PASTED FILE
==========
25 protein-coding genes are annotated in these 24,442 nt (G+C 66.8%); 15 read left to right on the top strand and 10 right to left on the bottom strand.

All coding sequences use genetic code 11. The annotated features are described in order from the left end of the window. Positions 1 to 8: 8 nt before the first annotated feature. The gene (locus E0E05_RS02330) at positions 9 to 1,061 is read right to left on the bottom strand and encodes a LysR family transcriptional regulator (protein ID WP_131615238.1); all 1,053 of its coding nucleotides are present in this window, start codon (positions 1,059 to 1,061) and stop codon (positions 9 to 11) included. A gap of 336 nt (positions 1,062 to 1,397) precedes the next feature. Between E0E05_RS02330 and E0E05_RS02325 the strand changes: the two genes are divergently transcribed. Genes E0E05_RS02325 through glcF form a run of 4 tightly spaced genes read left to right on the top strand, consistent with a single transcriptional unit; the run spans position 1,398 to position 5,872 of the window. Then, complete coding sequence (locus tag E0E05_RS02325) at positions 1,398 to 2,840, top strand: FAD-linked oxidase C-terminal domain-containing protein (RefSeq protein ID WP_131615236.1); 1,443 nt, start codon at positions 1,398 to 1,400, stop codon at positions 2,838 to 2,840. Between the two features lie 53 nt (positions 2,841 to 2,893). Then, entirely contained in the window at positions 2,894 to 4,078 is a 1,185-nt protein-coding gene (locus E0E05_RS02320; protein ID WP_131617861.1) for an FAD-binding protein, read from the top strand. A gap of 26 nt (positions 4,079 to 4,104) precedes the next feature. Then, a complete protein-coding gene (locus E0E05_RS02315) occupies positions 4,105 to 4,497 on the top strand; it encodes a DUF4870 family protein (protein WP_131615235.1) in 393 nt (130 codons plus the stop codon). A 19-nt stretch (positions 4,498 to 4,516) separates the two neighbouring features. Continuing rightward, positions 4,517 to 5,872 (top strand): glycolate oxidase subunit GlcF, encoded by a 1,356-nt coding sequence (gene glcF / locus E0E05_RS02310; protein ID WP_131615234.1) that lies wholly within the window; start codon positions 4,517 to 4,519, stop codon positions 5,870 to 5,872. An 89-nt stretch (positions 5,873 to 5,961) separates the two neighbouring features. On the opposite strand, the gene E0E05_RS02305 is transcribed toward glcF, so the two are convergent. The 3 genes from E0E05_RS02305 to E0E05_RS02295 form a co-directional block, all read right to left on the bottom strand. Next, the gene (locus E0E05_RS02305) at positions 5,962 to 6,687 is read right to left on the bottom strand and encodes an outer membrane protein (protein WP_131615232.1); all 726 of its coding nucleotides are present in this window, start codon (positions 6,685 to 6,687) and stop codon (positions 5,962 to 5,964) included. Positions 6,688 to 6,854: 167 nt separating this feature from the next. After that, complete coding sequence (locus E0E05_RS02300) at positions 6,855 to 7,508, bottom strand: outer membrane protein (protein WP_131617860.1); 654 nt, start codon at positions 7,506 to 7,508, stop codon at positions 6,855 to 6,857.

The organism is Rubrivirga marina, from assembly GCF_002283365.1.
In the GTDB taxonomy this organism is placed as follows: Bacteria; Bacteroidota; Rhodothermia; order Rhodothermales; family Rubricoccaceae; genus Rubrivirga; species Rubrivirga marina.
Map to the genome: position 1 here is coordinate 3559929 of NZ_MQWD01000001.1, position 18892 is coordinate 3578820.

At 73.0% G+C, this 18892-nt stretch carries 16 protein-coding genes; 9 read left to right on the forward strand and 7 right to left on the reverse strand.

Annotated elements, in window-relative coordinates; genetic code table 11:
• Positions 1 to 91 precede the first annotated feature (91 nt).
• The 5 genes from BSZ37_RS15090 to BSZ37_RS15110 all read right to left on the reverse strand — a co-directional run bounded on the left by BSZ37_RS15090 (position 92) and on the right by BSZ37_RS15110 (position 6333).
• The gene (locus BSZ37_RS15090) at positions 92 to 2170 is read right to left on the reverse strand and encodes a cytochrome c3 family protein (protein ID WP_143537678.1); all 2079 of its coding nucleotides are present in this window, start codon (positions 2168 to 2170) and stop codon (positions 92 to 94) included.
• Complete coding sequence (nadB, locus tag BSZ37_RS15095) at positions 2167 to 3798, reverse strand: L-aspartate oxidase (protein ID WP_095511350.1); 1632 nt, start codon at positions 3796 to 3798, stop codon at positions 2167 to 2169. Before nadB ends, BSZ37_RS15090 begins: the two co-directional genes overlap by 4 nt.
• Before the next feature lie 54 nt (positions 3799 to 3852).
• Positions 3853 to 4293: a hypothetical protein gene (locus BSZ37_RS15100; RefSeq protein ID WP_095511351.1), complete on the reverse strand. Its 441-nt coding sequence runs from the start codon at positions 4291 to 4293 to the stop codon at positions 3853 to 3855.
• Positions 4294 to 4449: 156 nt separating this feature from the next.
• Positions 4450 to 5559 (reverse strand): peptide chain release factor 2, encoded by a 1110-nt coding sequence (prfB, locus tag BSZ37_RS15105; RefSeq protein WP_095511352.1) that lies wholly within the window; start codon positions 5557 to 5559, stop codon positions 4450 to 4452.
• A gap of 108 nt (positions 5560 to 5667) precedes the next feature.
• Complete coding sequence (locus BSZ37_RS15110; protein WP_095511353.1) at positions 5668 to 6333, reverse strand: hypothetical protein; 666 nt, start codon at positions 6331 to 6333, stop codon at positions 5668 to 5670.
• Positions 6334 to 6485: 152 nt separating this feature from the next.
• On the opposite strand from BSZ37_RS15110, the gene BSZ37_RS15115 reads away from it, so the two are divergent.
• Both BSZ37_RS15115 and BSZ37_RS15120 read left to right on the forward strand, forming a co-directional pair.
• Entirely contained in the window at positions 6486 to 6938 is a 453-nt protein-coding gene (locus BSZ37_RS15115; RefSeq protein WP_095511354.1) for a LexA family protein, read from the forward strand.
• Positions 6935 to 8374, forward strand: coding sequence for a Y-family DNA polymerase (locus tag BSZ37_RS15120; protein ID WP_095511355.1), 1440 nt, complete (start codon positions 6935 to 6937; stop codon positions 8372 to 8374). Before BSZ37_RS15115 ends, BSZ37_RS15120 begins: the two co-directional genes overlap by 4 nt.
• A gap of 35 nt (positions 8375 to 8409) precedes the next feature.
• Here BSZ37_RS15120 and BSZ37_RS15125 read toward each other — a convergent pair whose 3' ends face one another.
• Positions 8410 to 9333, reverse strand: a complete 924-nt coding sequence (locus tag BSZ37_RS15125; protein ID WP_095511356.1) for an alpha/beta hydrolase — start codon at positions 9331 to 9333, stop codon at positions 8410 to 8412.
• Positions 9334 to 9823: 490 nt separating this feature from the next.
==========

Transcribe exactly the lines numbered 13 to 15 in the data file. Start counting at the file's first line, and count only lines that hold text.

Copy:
• Positions 3853 to 4293: a hypothetical protein gene (locus BSZ37_RS15100; RefSeq protein ID WP_095511351.1), complete on the reverse strand. Its 441-nt coding sequence runs from the start codon at positions 4291 to 4293 to the stop codon at positions 3853 to 3855.
• Positions 4294 to 4449: 156 nt separating this feature from the next.
• Positions 4450 to 5559 (reverse strand): peptide chain release factor 2, encoded by a 1110-nt coding sequence (prfB, locus tag BSZ37_RS15105; RefSeq protein WP_095511352.1) that lies wholly within the window; start codon positions 5557 to 5559, stop codon positions 4450 to 4452.